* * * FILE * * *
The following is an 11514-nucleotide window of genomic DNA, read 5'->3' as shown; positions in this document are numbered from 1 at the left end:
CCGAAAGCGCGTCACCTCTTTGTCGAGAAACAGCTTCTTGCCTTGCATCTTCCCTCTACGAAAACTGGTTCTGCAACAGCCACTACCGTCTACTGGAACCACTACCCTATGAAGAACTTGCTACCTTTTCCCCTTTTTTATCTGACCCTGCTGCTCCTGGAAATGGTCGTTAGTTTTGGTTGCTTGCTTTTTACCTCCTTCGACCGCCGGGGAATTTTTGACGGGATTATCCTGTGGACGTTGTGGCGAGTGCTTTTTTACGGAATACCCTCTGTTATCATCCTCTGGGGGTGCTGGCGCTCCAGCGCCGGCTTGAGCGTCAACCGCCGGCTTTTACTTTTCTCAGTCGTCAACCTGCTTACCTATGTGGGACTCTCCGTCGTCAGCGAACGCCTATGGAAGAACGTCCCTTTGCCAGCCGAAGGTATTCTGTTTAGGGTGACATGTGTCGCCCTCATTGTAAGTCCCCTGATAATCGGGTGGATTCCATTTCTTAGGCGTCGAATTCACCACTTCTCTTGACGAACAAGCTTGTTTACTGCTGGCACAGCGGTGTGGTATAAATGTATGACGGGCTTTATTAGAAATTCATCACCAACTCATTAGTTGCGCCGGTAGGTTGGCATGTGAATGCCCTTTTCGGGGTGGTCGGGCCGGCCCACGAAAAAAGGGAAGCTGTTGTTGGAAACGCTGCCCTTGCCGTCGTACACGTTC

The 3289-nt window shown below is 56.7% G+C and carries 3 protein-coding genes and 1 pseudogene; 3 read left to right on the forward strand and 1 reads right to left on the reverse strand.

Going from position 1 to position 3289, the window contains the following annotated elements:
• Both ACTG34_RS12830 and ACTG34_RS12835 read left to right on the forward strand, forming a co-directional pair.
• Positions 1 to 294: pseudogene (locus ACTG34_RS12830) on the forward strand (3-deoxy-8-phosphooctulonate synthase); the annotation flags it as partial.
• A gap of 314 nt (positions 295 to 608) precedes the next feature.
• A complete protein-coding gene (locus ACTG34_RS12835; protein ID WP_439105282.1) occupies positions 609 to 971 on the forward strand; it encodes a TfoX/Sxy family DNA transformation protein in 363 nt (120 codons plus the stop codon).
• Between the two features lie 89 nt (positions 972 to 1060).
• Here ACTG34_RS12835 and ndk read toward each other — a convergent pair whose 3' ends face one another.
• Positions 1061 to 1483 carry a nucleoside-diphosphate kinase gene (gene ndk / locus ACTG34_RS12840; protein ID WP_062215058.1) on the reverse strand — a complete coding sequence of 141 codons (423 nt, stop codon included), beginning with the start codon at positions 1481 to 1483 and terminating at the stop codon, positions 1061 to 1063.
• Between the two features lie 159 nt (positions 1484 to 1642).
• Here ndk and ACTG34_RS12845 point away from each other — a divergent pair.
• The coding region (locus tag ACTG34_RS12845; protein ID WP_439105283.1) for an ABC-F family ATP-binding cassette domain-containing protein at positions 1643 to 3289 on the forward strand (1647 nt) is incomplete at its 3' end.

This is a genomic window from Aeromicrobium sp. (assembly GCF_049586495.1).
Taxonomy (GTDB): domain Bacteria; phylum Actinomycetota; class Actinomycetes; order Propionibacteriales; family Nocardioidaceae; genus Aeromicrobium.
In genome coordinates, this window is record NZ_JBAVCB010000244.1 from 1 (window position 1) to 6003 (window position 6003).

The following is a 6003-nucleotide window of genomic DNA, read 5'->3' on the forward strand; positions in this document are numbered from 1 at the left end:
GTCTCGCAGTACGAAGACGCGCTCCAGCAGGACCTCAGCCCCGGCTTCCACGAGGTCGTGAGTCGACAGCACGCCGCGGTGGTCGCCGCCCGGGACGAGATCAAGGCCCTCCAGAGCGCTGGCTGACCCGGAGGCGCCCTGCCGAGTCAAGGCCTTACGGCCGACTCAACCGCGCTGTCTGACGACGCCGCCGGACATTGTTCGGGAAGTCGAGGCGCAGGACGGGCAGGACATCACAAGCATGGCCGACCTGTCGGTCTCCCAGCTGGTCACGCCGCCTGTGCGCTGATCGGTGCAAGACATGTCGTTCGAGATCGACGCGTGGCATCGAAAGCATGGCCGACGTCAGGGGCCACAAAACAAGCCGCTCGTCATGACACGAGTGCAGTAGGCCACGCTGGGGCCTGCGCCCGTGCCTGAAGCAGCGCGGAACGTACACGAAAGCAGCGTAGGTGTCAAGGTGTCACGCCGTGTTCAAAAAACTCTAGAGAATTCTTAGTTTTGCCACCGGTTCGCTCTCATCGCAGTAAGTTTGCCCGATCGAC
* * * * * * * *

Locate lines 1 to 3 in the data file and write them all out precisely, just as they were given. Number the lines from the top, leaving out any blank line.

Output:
The following is an 11514-nucleotide window of genomic DNA, read 5'->3' as shown; positions in this document are numbered from 1 at the left end:
CCGAAAGCGCGTCACCTCTTTGTCGAGAAACAGCTTCTTGCCTTGCATCTTCCCTCTACGAAAACTGGTTCTGCAACAGCCACTACCGTCTACTGGAACCACTACCCTATGAAGAACTTGCTACCTTTTCCCCTTTTTTATCTGACCCTGCTGCTCCTGGAAATGGTCGTTAGTTTTGGTTGCTTGCTTTTTACCTCCTTCGACCGCCGGGGAATTTTTGACGGGATTATCCTGTGGACGTTGTGGCGAGTGCTTTTTTACGGAATACCCTCTGTTATCATCCTCTGGGGGTGCTGGCGCTCCAGCGCCGGCTTGAGCGTCAACCGCCGGCTTTTACTTTTCTCAGTCGTCAACCTGCTTACCTATGTGGGACTCTCCGTCGTCAGCGAACGCCTATGGAAGAACGTCCCTTTGCCAGCCGAAGGTATTCTGTTTAGGGTGACATGTGTCGCCCTCATTGTAAGTCCCCTGATAATCGGGTGGATTCCATTTCTTAGGCGTCGAATTCACCACTTCTCTTGACGAACAAGCTTGTTTACTGCTGGCACAGCGGTGTGGTATAAATGTATGACGGGCTTTATTAGAAATTCATCACCAACTCATTAGTTGCGCCGGTAGGTTGGCATGTGAATGCCCTTTTCGGGGTGGTCGGGCCGGCCCACGAAAAAAGGGAAGCTGTTGTTGGAAACGCTGCCCTTGCCGTCGTACACGTTC

The 3289-nt window shown below is 56.7% G+C and carries 3 protein-coding genes and 1 pseudogene; 3 read left to right on the forward strand and 1 reads right to left on the reverse strand.